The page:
Art Blakey and the Jazz Messengers

Reflections of Buhaina

by Mark Mauer


Though reissued here on Savoy, when Art Blakey and the Jazz Messengers’ Reflections of Buhania first came out in 1957, it was on Elektra, during a brief time when the label entered the jazz genre. As it was Elektra, the main session here was produced by Elektra’s head-honcho Jac Holzman, the guy who ran the boards on albums by everyone from The Doors and MC5 to Judy Collins and Harry Chapin. I had thought maybe there would be some strange production techniques or even some jazz faux pas here, but I heard none. I suppose it’s a credit to Holzman that the production here is as crisp and fine as on other monophonic bebop jazz albums from the era. And though it’s Art Blakey’s album, the drums don’t overpower the other players either from a production or performance standpoint. But you wouldn’t expect Blakey to do that anyway. The man seems to have been generous to a fault. He gives sax-man Jackie McLean and pianist Sam Dockery their place in the sun before stepping up himself. And even when Blakey does show off, he does his piece and gets out. To that end, most of the songs here are short by jazz standards, but probably not by bebop standards (The four bonus tracks that follow from a 1961 Bill Hardman session without Blakey are longer).

The big beautiful stretching point for Blakey here is on “Study in Rhythm,” which is pure drums and stereo. I’m no big fan of the long drum solo in jazz or most anywhere else, but Holzman and Blakey make this a real standout with the cowbell coming way up front and the bigger tom sounds popping in the back. It’s a total NYC sidewalk scene; stops and starts along with the streetlights, full of trademark Blakey buzzrolls and heavy polyrhythms. Also worth noting though is that it’s not just Blakey here; the other band members played various percussion on the track. The session as a whole is great with the usually easy-going sounds of trumpeter Bill Hardman pushed up a couple of notches by Blakey. In the 1961 session that follows Blakey gets way laid-back as on the “Harmlem Nocturne”-sounding track “Angel Eyes.”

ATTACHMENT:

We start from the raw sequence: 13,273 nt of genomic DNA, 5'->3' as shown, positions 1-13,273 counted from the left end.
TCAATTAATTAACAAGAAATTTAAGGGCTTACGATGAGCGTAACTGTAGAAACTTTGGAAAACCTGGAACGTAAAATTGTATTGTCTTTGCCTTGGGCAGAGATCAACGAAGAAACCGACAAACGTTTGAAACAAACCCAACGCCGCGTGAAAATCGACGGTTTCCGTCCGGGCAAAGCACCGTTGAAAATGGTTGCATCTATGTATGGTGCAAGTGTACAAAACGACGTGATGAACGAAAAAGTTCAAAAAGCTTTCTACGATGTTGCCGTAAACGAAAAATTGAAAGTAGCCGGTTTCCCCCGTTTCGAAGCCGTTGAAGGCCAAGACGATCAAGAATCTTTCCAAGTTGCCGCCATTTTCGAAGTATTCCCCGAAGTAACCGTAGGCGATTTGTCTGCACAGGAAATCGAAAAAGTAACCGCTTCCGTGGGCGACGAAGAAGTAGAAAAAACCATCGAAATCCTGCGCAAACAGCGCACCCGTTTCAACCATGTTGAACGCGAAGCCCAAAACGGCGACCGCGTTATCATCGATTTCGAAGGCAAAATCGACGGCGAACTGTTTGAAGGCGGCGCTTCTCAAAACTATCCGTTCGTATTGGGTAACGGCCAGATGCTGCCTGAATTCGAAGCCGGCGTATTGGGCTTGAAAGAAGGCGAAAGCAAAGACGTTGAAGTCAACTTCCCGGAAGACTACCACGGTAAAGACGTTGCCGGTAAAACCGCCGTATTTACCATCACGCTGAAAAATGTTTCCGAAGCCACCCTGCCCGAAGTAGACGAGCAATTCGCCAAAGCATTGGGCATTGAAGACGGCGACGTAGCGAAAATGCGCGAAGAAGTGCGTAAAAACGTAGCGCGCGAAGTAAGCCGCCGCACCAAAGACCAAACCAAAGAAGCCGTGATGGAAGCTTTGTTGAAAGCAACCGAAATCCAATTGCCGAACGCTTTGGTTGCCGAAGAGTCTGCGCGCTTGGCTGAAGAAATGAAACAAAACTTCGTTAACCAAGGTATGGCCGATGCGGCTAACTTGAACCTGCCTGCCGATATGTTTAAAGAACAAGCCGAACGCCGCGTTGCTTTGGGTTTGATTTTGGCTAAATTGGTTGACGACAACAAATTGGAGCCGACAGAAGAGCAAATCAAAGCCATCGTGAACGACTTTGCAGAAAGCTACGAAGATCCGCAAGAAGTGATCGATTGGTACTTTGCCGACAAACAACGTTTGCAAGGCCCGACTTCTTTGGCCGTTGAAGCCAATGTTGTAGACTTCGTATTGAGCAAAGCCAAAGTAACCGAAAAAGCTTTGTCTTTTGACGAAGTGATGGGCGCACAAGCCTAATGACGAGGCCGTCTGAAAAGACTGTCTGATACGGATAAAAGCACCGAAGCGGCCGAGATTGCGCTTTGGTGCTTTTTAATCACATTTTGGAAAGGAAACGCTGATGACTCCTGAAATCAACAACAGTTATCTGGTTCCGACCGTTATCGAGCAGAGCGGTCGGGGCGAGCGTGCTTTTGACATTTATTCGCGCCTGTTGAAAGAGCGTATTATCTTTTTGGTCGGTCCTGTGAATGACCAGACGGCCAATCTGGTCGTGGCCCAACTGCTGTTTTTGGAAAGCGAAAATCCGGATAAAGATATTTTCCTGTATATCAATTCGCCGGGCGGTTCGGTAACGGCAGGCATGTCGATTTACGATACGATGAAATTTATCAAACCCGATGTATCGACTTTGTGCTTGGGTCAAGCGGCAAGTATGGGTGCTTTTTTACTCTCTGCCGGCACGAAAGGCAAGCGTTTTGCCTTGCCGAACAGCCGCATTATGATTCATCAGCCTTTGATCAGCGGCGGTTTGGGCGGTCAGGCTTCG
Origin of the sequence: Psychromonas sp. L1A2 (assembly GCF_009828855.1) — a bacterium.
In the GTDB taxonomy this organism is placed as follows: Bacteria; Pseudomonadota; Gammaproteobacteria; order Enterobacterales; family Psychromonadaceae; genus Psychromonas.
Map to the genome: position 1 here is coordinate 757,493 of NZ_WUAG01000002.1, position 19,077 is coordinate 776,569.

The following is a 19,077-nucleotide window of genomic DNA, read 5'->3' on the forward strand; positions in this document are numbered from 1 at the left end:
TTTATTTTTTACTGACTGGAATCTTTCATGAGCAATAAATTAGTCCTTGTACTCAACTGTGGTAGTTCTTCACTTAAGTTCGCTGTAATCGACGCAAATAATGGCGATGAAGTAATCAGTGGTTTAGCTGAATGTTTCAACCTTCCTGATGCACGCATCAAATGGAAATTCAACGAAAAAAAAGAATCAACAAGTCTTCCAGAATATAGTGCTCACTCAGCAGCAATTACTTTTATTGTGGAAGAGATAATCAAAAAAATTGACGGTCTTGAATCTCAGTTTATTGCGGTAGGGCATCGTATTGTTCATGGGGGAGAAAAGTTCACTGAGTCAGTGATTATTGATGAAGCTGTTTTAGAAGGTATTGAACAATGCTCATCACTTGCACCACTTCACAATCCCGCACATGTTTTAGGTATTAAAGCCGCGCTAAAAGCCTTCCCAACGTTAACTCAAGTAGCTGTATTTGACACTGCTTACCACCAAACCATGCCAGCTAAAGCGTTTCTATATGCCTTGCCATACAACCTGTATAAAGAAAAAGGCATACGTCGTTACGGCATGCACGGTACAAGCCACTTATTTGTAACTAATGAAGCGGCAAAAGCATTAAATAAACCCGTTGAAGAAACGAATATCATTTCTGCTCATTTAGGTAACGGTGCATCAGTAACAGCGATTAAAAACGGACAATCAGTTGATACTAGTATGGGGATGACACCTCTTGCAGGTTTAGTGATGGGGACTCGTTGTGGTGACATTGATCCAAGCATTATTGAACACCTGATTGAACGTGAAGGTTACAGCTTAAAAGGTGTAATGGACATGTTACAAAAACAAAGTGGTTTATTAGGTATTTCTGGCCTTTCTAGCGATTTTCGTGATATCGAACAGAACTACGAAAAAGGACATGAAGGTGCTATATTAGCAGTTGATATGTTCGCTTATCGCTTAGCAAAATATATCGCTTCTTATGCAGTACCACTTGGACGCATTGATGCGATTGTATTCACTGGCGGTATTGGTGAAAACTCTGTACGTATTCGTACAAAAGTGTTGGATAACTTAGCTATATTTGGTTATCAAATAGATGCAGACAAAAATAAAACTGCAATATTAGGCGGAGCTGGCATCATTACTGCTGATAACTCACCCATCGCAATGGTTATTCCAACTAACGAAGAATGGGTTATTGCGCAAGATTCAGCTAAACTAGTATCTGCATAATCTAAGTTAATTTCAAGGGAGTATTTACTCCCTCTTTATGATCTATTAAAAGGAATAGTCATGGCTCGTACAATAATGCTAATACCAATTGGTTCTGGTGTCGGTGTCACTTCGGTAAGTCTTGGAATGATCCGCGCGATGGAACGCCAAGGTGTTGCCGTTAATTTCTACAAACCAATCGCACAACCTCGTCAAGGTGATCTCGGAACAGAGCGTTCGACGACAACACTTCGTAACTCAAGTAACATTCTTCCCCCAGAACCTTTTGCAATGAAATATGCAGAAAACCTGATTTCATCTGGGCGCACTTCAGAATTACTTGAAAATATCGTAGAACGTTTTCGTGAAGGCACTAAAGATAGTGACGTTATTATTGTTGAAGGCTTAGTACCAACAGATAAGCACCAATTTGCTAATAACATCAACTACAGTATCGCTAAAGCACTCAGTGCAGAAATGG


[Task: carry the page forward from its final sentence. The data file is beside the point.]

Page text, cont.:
The rest of the 1961 Bill Hardman tracks (a full 27 minutes) are fine, but sound much farther away from the frenetic bebop Blakey tracks than a mere four years. This is a very fine jazz album and great jazz drumming album, and that can be a rare combination. One note to the Savoy reissue folks though; leave those vintage album covers alone. The reissue cover is tacky, but the minis of the original covers in the back tray look great.

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